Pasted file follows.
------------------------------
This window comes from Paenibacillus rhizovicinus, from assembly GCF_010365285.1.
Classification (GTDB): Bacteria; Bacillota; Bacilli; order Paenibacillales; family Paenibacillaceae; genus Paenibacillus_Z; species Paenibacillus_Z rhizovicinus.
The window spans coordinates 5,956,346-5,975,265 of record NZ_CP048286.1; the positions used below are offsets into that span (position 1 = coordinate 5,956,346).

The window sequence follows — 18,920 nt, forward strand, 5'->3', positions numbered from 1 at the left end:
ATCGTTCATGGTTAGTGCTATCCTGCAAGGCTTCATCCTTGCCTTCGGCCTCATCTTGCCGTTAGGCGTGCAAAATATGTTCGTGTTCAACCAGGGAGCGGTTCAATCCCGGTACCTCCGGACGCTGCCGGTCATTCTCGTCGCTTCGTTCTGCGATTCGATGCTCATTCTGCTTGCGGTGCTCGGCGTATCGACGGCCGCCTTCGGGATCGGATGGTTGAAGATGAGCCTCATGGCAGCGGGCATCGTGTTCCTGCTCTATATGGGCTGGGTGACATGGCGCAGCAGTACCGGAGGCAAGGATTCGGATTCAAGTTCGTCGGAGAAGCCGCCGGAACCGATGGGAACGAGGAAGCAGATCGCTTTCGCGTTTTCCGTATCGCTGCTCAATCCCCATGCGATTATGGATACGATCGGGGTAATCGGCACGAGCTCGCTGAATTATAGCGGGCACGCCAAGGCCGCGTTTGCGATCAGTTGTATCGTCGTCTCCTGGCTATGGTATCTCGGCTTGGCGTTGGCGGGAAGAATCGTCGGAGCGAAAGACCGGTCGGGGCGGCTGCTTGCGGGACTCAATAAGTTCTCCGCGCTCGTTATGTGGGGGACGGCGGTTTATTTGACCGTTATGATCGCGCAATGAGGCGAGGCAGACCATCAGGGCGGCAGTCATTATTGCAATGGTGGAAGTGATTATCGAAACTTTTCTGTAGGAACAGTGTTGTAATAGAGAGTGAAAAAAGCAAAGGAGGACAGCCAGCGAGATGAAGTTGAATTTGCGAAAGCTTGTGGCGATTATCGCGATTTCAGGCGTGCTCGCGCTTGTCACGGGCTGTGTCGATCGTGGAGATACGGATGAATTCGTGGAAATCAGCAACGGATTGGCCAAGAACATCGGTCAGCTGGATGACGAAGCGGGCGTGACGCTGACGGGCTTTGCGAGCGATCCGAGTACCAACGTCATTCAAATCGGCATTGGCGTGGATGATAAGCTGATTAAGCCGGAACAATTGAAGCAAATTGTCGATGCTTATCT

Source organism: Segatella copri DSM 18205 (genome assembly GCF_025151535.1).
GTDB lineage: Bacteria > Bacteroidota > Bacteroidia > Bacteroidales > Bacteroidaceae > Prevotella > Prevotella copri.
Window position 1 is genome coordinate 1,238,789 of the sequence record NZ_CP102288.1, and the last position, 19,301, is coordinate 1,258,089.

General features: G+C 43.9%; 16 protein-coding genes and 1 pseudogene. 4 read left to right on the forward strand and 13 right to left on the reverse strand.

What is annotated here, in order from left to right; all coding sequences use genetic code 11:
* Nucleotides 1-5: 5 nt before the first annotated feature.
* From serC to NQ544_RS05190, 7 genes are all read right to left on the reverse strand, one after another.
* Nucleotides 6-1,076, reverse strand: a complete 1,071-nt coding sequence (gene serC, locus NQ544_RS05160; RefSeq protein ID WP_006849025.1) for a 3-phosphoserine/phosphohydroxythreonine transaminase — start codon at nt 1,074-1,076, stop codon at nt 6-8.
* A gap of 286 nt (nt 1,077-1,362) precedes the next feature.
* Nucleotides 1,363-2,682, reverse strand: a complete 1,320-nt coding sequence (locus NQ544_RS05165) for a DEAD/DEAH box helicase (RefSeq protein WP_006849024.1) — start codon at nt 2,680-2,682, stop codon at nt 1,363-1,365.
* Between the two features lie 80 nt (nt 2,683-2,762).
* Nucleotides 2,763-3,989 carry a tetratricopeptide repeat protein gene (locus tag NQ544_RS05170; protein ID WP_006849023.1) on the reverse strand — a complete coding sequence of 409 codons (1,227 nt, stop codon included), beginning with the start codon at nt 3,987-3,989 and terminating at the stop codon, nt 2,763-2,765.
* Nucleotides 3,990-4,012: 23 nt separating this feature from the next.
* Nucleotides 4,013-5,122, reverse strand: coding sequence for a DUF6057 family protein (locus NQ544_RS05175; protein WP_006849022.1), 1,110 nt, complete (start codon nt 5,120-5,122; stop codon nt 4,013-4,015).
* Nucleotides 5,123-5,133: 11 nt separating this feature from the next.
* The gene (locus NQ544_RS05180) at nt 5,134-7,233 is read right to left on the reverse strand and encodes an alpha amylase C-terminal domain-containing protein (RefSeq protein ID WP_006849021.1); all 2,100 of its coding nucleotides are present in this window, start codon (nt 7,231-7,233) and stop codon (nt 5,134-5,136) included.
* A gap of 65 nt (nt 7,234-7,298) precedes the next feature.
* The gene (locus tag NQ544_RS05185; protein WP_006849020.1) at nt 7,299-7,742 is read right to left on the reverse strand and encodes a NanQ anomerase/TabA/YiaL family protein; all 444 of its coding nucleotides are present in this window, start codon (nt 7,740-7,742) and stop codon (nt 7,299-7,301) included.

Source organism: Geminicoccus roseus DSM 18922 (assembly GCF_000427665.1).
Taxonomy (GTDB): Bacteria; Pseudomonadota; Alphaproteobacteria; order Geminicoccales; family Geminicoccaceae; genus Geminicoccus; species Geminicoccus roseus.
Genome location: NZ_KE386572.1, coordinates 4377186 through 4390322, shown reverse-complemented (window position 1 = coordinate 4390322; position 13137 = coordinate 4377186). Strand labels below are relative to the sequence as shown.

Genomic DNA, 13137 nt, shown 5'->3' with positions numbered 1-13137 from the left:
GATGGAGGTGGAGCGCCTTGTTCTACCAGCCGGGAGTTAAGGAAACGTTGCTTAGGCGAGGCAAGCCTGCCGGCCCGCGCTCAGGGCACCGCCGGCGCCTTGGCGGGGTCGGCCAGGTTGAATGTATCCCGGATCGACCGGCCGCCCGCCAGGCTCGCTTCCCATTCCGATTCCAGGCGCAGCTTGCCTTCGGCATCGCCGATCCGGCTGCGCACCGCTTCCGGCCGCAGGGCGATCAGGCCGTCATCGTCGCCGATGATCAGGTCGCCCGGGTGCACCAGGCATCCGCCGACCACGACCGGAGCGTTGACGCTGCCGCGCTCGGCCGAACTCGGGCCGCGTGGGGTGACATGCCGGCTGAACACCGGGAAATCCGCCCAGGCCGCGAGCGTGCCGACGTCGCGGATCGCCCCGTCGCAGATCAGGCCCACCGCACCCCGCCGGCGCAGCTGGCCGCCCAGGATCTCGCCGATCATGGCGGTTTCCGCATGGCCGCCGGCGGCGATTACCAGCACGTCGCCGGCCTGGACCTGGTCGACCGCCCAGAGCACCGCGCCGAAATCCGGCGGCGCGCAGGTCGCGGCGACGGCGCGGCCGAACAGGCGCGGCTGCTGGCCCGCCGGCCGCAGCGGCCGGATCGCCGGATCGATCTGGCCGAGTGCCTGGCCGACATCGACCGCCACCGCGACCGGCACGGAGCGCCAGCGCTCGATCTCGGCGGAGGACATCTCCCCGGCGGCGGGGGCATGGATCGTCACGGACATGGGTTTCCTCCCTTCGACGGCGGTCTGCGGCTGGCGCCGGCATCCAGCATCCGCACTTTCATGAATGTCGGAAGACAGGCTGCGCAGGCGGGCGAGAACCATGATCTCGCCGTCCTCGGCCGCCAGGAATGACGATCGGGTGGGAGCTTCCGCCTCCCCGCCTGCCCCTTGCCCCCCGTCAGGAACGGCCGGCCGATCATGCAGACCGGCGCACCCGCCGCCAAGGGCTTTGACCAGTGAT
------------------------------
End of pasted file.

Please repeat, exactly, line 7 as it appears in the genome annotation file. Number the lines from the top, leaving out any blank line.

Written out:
GTDB lineage: Bacteria > Bacteroidota > Bacteroidia > Bacteroidales > Bacteroidaceae > Prevotella > Prevotella copri.